The media constantly bombards us with one set of facts, but the other set doesn’t get much play. We hear about GM struggling, about bailouts, bankruptcy, and massive layoffs. And we hear about how Toyota and Nissan will fill the vacuum created by any GM or Chrysler bankruptcy.
But what we don’t hear about is very interesting: We don’t hear that last year Japan imported a whopping 8,000 Fords. You heard right! The Japanese bought 8,000 Fords, but Toyota sold two million of its automobiles here. And thousands more for Honda and Nissan.
And we don’t hear that the average GM car in the US costs about $25,000, but in Japan the same car costs $50,000. A big mark up, lots of restrictions. No one calls that protectionism, but that is what it is, and what it has been for years.
There is a social stigma in Japan for buying and owning an American car. The only folks who buy them are social undesirables and underground figures like the yakuza, the Japanese mafia.
If there was a law that required that Japanese and Korean car manufacturers would be allowed sell the same number of cars in the US that were imported into Japan and Korea—that the playing field was equalized—well, guess what would happen: GM, Ford, and Chrysler would start filling the vacuum created by the sudden absence of Toyotas, Nissans, and Hondas from American showrooms, that’s what would happen! Foreclosures and evictions in Flint would stop. Michigan would come back to life, and Toyota City would have to take it on the chin for a change.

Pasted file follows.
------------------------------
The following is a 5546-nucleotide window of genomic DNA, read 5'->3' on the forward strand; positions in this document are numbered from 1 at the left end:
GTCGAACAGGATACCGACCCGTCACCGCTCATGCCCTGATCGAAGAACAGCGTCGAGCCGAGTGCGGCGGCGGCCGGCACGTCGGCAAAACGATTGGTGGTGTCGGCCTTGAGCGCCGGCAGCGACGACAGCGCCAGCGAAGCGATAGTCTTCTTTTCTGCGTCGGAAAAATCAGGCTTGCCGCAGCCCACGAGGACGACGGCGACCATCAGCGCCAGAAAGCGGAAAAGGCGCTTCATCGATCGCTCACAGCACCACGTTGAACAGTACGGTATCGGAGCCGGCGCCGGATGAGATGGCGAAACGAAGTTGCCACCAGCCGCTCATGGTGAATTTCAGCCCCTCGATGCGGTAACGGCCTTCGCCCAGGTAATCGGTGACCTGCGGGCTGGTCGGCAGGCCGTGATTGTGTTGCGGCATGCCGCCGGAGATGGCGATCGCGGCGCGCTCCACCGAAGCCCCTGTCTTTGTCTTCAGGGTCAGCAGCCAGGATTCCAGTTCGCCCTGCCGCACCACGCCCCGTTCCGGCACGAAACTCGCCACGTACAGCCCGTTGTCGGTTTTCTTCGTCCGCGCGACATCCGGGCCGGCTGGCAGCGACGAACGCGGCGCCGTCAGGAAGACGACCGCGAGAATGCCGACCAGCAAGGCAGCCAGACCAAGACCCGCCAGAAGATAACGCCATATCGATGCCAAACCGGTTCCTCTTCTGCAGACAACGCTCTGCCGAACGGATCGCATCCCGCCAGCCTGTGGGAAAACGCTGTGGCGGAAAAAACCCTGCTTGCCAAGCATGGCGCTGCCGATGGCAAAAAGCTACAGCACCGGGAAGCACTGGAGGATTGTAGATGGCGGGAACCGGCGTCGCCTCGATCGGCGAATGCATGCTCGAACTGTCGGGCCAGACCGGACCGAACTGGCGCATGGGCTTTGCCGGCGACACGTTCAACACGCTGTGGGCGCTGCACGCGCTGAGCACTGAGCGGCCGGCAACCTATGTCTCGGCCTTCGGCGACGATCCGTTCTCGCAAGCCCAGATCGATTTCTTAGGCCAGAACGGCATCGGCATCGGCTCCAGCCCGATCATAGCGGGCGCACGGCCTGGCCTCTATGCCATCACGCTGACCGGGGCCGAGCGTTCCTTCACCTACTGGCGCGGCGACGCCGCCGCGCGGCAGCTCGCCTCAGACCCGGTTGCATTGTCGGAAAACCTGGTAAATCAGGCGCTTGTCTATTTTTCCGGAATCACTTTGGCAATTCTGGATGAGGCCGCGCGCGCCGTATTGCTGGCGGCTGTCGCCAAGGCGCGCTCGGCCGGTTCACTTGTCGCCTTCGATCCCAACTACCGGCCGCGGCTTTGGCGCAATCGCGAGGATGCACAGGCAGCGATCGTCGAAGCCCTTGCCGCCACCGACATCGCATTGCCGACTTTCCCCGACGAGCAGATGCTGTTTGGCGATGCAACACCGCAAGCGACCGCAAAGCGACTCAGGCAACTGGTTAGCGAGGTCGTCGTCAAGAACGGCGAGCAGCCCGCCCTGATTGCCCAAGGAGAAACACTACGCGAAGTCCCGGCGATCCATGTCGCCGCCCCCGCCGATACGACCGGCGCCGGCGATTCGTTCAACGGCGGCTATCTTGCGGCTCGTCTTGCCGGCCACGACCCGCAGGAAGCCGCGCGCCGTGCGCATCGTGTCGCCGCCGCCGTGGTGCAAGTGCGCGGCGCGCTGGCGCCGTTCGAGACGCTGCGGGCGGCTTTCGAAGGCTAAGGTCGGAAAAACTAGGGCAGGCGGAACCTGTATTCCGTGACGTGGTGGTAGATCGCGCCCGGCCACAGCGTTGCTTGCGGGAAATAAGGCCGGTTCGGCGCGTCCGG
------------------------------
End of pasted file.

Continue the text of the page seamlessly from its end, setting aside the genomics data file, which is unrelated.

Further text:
A simple solution indeed! Let’s call it the Import-Export Fairness Act. Thousands of American jobs saved; thousands more created. Inner cities would start coming back to life. Sure the Japanese would yell, scream, and protest that they had to start letting their showroom dealers start selling Fords and Chevys at competitive prices. Maybe a trade war would start; maybe they’d cash in their T-bills, but it is just as likely that the bigwigs of Toyota and Honda would hurriedly ask Japanese parliamentarians to open up Japanese markets immediately allowing more American cars to be sold there and thus more Japanese cars could continue to be sold here. Otherwise they’d lose market share, big time!
I’d rather see Toyota lose market share to GM instead of the reverse.
It’s a thought. A thought for every UAW worker facing a layoff, every Michigander fearing loss of his job, pension, and home.
In the days of Jimmy Hoffa and Walter Reuther, a healthy strike by autoworkers and sympathetic truckers would shut our country down until we saw some real action. If now is not the time, well, when is?
JERRY KROTH is a professor at Santa Clara University in California and a former Detroiter. He can be reached at: firstname.lastname@example.org